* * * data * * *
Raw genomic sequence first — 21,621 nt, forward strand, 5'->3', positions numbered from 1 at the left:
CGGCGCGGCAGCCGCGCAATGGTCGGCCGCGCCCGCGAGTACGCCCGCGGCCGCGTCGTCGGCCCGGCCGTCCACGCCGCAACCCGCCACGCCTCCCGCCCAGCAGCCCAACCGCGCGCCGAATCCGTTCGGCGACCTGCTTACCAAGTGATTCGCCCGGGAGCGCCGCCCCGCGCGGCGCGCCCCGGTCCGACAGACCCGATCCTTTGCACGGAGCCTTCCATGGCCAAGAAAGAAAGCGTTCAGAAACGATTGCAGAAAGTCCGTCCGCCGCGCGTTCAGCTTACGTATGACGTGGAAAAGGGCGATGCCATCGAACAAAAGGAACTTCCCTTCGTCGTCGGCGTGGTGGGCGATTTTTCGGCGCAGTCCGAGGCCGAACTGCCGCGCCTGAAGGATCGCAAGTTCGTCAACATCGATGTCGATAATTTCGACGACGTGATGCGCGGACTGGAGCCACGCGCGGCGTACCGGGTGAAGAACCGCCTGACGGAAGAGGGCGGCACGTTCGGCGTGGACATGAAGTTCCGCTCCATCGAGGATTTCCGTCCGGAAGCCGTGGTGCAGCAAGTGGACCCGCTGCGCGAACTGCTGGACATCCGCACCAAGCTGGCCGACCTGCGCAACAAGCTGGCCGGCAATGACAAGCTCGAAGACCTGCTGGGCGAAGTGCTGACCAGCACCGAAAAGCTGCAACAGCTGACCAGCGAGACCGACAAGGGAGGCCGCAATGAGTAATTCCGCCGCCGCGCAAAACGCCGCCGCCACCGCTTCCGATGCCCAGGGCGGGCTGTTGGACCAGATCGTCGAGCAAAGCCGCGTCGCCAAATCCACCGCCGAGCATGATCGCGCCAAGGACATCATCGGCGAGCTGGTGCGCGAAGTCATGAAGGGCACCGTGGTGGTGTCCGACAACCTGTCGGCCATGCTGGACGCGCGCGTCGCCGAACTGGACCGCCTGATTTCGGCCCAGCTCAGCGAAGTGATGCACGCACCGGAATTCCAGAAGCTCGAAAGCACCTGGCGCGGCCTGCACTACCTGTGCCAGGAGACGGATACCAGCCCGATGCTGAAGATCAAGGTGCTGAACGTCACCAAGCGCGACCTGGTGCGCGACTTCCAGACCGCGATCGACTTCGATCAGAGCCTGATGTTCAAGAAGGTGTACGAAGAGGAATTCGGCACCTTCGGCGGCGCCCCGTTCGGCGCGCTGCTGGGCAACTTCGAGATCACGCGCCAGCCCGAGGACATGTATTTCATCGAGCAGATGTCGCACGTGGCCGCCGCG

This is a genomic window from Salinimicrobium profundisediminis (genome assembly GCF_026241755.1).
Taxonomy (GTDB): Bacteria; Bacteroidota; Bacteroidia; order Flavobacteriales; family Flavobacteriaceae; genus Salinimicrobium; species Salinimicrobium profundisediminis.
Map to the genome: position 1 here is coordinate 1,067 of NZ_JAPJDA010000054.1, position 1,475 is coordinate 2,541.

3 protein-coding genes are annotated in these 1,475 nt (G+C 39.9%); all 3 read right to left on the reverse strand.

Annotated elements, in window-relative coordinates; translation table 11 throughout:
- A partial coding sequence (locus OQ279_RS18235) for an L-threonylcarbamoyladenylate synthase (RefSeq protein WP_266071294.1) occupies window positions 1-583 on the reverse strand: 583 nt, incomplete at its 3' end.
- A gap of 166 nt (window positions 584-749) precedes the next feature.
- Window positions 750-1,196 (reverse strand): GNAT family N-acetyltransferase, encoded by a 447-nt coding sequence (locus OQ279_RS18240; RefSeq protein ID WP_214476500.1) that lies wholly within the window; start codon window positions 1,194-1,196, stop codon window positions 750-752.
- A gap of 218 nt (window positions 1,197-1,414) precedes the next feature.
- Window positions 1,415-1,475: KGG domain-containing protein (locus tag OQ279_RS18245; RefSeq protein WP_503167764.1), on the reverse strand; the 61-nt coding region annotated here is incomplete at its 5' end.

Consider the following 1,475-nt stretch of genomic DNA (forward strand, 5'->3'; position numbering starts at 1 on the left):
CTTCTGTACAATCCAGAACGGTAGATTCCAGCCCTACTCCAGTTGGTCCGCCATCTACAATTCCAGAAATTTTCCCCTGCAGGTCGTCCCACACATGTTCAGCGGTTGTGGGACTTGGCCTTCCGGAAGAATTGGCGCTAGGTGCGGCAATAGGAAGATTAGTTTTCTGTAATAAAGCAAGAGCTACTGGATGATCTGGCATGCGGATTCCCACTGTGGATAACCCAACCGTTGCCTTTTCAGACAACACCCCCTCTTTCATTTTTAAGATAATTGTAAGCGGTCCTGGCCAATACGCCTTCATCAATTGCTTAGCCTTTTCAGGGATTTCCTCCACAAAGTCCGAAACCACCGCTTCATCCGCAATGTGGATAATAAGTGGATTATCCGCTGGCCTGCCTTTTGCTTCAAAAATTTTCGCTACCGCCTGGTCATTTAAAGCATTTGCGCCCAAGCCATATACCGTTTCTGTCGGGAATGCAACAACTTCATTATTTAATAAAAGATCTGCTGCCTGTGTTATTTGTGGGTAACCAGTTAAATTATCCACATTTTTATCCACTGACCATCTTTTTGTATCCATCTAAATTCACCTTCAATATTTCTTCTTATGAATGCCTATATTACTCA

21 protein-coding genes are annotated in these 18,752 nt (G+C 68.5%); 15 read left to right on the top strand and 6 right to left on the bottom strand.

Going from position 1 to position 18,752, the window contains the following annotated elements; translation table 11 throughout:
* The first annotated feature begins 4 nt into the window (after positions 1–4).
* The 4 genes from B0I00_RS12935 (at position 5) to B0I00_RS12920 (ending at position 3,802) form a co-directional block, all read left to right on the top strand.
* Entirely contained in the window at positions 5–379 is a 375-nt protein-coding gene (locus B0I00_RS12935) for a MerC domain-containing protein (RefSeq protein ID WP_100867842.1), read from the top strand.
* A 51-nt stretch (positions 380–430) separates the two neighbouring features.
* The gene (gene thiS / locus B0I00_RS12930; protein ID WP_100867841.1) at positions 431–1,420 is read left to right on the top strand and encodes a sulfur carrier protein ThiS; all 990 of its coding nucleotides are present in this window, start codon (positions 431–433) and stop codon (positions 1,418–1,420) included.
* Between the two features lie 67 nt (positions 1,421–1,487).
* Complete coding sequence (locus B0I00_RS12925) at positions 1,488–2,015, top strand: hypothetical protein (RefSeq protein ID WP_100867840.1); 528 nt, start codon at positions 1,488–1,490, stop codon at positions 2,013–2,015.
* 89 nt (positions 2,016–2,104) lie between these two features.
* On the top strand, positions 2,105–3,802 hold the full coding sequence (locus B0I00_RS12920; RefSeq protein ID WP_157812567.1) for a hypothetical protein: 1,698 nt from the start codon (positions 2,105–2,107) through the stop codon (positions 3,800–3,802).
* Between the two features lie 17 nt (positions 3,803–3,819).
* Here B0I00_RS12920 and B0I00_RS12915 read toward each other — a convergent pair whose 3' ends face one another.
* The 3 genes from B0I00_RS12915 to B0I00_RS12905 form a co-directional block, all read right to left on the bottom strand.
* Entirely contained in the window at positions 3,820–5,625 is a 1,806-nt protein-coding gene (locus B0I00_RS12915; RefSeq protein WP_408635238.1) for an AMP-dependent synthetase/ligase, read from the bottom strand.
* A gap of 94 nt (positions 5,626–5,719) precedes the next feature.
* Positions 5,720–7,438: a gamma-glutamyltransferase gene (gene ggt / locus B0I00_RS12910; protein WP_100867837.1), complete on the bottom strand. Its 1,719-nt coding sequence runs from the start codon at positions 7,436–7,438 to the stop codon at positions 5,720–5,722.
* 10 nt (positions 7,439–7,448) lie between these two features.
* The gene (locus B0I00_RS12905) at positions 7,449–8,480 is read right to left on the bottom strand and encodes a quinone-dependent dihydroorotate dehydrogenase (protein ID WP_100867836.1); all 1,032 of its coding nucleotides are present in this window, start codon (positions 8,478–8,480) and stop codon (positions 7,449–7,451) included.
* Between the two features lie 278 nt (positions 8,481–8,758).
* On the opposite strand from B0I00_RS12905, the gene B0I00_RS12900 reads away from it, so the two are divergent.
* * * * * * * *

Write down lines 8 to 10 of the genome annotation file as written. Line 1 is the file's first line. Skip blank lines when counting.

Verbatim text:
- A partial coding sequence (locus OQ279_RS18235) for an L-threonylcarbamoyladenylate synthase (RefSeq protein WP_266071294.1) occupies window positions 1-583 on the reverse strand: 583 nt, incomplete at its 3' end.
- A gap of 166 nt (window positions 584-749) precedes the next feature.
- Window positions 750-1,196 (reverse strand): GNAT family N-acetyltransferase, encoded by a 447-nt coding sequence (locus OQ279_RS18240; RefSeq protein ID WP_214476500.1) that lies wholly within the window; start codon window positions 1,194-1,196, stop codon window positions 750-752.